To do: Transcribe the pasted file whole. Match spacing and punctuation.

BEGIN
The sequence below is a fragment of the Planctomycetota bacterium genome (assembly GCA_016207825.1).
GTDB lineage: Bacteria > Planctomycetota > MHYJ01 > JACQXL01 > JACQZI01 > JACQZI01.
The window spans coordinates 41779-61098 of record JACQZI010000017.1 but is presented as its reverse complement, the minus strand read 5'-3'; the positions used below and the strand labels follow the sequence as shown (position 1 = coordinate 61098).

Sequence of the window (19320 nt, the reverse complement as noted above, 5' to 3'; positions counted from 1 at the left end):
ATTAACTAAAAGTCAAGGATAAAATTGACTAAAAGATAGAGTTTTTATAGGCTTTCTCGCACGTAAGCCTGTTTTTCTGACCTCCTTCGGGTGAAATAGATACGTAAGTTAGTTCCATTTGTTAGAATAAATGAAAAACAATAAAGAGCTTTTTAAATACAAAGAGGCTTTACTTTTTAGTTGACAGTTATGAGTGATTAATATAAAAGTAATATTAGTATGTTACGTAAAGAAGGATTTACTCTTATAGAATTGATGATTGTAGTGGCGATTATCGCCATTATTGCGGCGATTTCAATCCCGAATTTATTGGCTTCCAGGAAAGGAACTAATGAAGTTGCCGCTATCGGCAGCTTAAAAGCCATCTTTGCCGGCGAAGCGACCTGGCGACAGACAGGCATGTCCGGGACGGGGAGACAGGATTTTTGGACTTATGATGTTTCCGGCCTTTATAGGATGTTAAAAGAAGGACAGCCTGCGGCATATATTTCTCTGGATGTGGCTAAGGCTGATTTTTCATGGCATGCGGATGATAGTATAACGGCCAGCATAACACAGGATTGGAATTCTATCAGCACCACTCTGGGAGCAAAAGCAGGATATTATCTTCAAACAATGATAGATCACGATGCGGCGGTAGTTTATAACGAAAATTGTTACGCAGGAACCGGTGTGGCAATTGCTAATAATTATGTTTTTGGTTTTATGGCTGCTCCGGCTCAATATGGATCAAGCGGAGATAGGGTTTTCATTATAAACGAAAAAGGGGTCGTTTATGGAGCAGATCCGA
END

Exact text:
The sequence below is a fragment of the Planctomycetota bacterium genome (assembly GCA_016207825.1).
GTDB lineage: Bacteria > Planctomycetota > MHYJ01 > JACQXL01 > JACQZI01 > JACQZI01.
The window spans coordinates 41779-61098 of record JACQZI010000017.1 but is presented as its reverse complement, the minus strand read 5'-3'; the positions used below and the strand labels follow the sequence as shown (position 1 = coordinate 61098).

Sequence of the window (19320 nt, the reverse complement as noted above, 5' to 3'; positions counted from 1 at the left end):
ATTAACTAAAAGTCAAGGATAAAATTGACTAAAAGATAGAGTTTTTATAGGCTTTCTCGCACGTAAGCCTGTTTTTCTGACCTCCTTCGGGTGAAATAGATACGTAAGTTAGTTCCATTTGTTAGAATAAATGAAAAACAATAAAGAGCTTTTTAAATACAAAGAGGCTTTACTTTTTAGTTGACAGTTATGAGTGATTAATATAAAAGTAATATTAGTATGTTACGTAAAGAAGGATTTACTCTTATAGAATTGATGATTGTAGTGGCGATTATCGCCATTATTGCGGCGATTTCAATCCCGAATTTATTGGCTTCCAGGAAAGGAACTAATGAAGTTGCCGCTATCGGCAGCTTAAAAGCCATCTTTGCCGGCGAAGCGACCTGGCGACAGACAGGCATGTCCGGGACGGGGAGACAGGATTTTTGGACTTATGATGTTTCCGGCCTTTATAGGATGTTAAAAGAAGGACAGCCTGCGGCATATATTTCTCTGGATGTGGCTAAGGCTGATTTTTCATGGCATGCGGATGATAGTATAACGGCCAGCATAACACAGGATTGGAATTCTATCAGCACCACTCTGGGAGCAAAAGCAGGATATTATCTTCAAACAATGATAGATCACGATGCGGCGGTAGTTTATAACGAAAATTGTTACGCAGGAACCGGTGTGGCAATTGCTAATAATTATGTTTTTGGTTTTATGGCTGCTCCGGCTCAATATGGATCAAGCGGAGATAGGGTTTTCATTATAAACGAAAAAGGGGTCGTTTATGGAGCAGATCCGA